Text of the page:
On Tuesday, U. Renee Hall officially took over as Dallas' chief of police in an atypical way. Traditionally, Dallas' chiefs have been sworn in on their first day in a public ceremony. Thanks to Hall's background, she was unable to do so.
Officers coming to Texas from outside the state have to pass an exam from the Texas Commission on Law Enforcement. Hall, who's spent her entire career with the Detroit Police Department, still needs to pass the test, so for the time being, she'll be taking meetings and taking in Dallas out of uniform.
She's the first female police chief in Dallas history.
"Today is the first day of a new chapter in the life of the Dallas Police Department. It is an honor to serve as your police chief and work alongside the men and women of the Dallas Police Department," the new chief said in a statement. "I stand eager and ready to roll up my sleeves as we continue our journey in making Dallas the safest community in the country. I truly appreciate the warm welcome and expressions of love received, and I am so proud to call Dallas my new home."
During her tenure in Detroit, Hall was the deputy chief in charge of the city's Neighborhood Policing Bureau. So far, she appears committed to continuing to focus on community policing in Dallas. On Saturday afternoon, she attended a League of United Latin American Citizens meeting at El Ranchito in Oak Cliff.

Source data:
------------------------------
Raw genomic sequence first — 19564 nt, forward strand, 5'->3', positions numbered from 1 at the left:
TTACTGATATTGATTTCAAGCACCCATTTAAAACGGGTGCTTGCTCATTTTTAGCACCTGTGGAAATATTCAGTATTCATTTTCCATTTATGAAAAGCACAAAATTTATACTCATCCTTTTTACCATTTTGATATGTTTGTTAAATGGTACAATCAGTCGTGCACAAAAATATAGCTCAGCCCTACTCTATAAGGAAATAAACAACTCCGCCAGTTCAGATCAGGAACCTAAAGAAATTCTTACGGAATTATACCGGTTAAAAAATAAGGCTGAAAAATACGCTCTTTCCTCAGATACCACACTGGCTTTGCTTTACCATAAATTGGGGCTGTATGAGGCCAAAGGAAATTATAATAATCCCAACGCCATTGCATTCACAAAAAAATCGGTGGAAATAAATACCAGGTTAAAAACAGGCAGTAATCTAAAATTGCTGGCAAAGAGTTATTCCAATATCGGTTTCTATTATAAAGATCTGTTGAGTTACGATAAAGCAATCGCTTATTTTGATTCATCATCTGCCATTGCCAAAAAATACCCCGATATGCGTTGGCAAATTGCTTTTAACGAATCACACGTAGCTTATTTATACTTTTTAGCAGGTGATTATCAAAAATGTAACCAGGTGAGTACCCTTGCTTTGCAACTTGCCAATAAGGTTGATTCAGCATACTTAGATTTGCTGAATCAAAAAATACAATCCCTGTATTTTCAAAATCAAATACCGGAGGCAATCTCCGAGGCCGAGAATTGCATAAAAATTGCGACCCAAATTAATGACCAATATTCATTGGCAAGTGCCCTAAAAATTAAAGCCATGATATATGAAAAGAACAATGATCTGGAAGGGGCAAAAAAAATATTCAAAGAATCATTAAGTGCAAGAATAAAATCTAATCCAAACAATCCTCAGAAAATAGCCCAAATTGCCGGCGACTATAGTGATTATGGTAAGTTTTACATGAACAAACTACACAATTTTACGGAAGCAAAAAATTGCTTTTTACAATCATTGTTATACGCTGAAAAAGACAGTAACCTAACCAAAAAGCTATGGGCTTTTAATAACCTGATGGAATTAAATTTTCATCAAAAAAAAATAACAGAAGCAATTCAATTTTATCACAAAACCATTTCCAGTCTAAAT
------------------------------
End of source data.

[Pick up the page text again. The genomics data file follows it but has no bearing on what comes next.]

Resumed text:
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Hall added a new Twitter account Tuesday as well, @ChiefHallDPD.
Hall faces the tough tasks of rebuilding morale among DPD's officers and adding to a force that's been reduced by attrition. However, her experience in Detroit makes her a good candidate for the job, Dallas' police associations said after Hall was hired in July.
"She went through it as a younger officer and then got into leadership and helped build that back up," said Frederick Frazier, first vice president of the Dallas Police Association. "She got in there and helped with recruiting, helped them bounce back with their morale. They're hiring officers again. That's kind of where we're at, right?"